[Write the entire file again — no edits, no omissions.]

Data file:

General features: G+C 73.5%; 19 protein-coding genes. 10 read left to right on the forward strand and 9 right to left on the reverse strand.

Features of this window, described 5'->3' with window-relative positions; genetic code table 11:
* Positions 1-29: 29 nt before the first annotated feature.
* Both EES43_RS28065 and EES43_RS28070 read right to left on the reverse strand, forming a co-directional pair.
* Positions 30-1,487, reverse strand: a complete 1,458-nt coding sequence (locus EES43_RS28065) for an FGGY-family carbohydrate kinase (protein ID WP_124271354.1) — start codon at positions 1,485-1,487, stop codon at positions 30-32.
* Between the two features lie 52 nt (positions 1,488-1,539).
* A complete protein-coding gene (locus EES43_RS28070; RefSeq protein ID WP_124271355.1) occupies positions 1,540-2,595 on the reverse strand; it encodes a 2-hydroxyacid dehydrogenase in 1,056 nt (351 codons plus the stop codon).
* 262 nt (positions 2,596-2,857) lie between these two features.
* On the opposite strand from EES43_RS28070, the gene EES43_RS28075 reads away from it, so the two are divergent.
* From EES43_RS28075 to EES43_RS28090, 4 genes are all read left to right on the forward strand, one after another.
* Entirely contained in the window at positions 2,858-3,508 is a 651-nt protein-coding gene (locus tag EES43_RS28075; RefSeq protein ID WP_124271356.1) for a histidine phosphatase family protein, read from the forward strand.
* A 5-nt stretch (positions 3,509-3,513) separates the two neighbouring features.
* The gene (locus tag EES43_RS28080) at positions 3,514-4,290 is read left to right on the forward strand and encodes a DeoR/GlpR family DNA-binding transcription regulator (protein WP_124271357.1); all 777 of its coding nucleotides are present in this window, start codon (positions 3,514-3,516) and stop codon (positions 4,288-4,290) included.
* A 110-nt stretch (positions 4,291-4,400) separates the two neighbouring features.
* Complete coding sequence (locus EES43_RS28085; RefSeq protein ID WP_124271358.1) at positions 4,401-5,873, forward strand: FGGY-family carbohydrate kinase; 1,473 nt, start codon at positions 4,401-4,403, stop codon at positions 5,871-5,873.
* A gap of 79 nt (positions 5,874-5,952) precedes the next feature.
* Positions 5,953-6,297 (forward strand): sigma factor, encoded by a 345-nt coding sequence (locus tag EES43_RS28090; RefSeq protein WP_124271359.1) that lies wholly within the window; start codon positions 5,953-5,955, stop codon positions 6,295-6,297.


General features: G+C 73.5%; 19 protein-coding genes. 10 read left to right on the forward strand and 9 right to left on the reverse strand.

Features of this window, described 5'->3' with window-relative positions; genetic code table 11:
* Positions 1-29: 29 nt before the first annotated feature.
* Both EES43_RS28065 and EES43_RS28070 read right to left on the reverse strand, forming a co-directional pair.
* Positions 30-1,487, reverse strand: a complete 1,458-nt coding sequence (locus EES43_RS28065) for an FGGY-family carbohydrate kinase (protein ID WP_124271354.1) — start codon at positions 1,485-1,487, stop codon at positions 30-32.
* Between the two features lie 52 nt (positions 1,488-1,539).
* A complete protein-coding gene (locus EES43_RS28070; RefSeq protein ID WP_124271355.1) occupies positions 1,540-2,595 on the reverse strand; it encodes a 2-hydroxyacid dehydrogenase in 1,056 nt (351 codons plus the stop codon).
* 262 nt (positions 2,596-2,857) lie between these two features.
* On the opposite strand from EES43_RS28070, the gene EES43_RS28075 reads away from it, so the two are divergent.
* From EES43_RS28075 to EES43_RS28090, 4 genes are all read left to right on the forward strand, one after another.
* Entirely contained in the window at positions 2,858-3,508 is a 651-nt protein-coding gene (locus tag EES43_RS28075; RefSeq protein ID WP_124271356.1) for a histidine phosphatase family protein, read from the forward strand.
* A 5-nt stretch (positions 3,509-3,513) separates the two neighbouring features.
* The gene (locus tag EES43_RS28080) at positions 3,514-4,290 is read left to right on the forward strand and encodes a DeoR/GlpR family DNA-binding transcription regulator (protein WP_124271357.1); all 777 of its coding nucleotides are present in this window, start codon (positions 3,514-3,516) and stop codon (positions 4,288-4,290) included.
* A 110-nt stretch (positions 4,291-4,400) separates the two neighbouring features.
* Complete coding sequence (locus EES43_RS28085; RefSeq protein ID WP_124271358.1) at positions 4,401-5,873, forward strand: FGGY-family carbohydrate kinase; 1,473 nt, start codon at positions 4,401-4,403, stop codon at positions 5,871-5,873.
* A gap of 79 nt (positions 5,874-5,952) precedes the next feature.
* Positions 5,953-6,297 (forward strand): sigma factor, encoded by a 345-nt coding sequence (locus tag EES43_RS28090; RefSeq protein WP_124271359.1) that lies wholly within the window; start codon positions 5,953-5,955, stop codon positions 6,295-6,297.